Brain and cardiorespiratory responses to exercise in hot and thermoneutral conditions
Edwards, A., Deakin, G. and Guy, J. 2016. Brain and cardiorespiratory responses to exercise in hot and thermoneutral conditions. International Journal of Sports Medicine. 37 (10). https://doi.org/10.1055/s-0042-106296
|Authors||Edwards, A., Deakin, G. and Guy, J.|
The aim of this study was to test whether or not concurrent evaluations of brain (electroencephalography [EEG]) and cardiorespiratory responses to exercise are influenced by environmental conditions. 10 adult male participants performed a standardized incremental exercise test to exhaustion on a cycle ergometer in an environment controlled laboratory on 2 separate occasions, in a randomized order; one in a hot condition (34.5°C) and one in a thermoneutral condition (20°C). EEG, heart rate and expired air were collected throughout. EEG data were decontaminated for artefacts, log-transformed and expressed as aggregated alpha and beta power responses across electrodes reflecting the frontal cortex of the brain. Performance outcomes showed there was no difference in V˙O2 peak across hot (42.5 ml/kg/min) and neutral (42.8 ml/kg/min) conditions, although ventilatory threshold (VT) occurred at a lower threshold (68%) in hot compared to neutral condition (74%) (p<0.05). EEG alpha and beta wave responses both demonstrated significant increases from baseline to VT (p<0.01). EEG beta-band activity was significantly elevated in the heat compared to the neutral condition.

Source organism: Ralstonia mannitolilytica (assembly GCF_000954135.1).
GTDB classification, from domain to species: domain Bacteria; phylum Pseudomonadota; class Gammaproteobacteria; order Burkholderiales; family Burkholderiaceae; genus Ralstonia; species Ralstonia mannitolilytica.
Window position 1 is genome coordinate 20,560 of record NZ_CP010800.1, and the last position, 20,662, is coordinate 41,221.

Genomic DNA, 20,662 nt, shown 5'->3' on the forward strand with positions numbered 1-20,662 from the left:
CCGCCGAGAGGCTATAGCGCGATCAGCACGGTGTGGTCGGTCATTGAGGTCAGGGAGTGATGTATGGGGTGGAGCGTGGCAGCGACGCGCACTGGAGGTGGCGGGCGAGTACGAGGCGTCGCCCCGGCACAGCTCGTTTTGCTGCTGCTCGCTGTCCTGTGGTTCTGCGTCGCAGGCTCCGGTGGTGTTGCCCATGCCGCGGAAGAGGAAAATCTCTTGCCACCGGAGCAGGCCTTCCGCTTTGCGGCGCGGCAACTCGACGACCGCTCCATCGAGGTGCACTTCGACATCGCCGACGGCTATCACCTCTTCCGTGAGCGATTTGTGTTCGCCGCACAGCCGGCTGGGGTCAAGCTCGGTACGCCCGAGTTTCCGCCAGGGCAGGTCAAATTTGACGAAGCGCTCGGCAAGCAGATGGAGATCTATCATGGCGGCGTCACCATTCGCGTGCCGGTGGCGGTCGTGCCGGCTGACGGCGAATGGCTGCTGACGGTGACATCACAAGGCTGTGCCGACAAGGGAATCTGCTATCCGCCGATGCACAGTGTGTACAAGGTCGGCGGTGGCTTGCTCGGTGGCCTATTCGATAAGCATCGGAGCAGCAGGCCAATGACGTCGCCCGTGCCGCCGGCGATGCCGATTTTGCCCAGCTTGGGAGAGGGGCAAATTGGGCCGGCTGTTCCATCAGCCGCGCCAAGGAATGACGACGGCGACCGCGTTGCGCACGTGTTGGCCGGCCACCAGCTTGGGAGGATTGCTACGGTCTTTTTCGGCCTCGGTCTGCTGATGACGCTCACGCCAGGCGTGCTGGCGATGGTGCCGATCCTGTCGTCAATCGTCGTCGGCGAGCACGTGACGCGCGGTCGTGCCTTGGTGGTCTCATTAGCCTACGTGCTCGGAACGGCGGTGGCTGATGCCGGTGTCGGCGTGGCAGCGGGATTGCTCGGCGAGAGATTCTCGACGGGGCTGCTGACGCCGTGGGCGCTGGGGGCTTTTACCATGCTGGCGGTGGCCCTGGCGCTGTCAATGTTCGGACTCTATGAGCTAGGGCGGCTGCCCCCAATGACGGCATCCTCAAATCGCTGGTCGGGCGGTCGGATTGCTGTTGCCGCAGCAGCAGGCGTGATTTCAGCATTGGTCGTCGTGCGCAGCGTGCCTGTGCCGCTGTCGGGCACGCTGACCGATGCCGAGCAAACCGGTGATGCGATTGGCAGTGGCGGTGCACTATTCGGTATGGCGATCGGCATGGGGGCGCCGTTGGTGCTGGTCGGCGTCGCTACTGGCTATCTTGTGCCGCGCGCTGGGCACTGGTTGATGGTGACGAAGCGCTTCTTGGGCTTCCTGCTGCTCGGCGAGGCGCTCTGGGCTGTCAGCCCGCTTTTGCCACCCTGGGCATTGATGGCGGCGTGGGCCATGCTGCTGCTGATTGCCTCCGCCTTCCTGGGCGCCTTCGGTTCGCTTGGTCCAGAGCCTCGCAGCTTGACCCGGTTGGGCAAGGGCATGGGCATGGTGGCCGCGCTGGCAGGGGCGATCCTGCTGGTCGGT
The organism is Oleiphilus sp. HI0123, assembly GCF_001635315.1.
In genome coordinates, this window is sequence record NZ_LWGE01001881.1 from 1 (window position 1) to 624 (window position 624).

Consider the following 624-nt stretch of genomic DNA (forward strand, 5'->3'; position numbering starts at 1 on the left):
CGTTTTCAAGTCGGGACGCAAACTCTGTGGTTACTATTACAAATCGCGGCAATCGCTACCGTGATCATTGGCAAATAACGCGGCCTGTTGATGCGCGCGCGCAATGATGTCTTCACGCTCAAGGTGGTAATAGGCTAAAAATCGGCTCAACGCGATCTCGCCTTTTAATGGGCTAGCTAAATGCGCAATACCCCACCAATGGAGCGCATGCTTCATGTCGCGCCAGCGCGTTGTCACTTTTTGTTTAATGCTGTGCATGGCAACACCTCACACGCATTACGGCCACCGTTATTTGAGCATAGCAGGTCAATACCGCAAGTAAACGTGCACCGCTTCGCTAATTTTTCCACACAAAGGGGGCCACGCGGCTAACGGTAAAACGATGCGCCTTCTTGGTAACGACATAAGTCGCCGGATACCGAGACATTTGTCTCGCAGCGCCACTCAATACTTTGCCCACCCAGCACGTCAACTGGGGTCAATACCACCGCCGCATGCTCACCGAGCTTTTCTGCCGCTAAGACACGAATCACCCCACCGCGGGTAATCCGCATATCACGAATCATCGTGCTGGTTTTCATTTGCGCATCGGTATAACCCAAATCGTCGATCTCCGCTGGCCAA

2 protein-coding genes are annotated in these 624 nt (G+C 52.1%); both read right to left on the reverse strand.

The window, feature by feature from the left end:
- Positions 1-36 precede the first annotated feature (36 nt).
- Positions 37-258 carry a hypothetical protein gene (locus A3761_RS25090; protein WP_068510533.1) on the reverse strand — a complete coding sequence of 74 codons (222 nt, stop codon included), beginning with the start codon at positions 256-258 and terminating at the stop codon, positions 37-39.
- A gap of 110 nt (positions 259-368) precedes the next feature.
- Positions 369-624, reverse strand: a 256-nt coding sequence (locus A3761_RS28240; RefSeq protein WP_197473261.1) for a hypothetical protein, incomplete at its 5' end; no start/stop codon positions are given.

In conclusion, elevated EEG beta-band activity in response to incremental exercise in the heat suggests that beta-band activation and cortical awareness increases as exercise becomes increasingly intense.
|Journal||International Journal of Sports Medicine|
|Journal citation||37 (10)|
|Digital Object Identifier (DOI)||https://doi.org/10.1055/s-0042-106296|
|Publication process dates|
|Deposited||21 Aug 2018|
|Accepted||24 Mar 2016|
|Accepted author manuscript|
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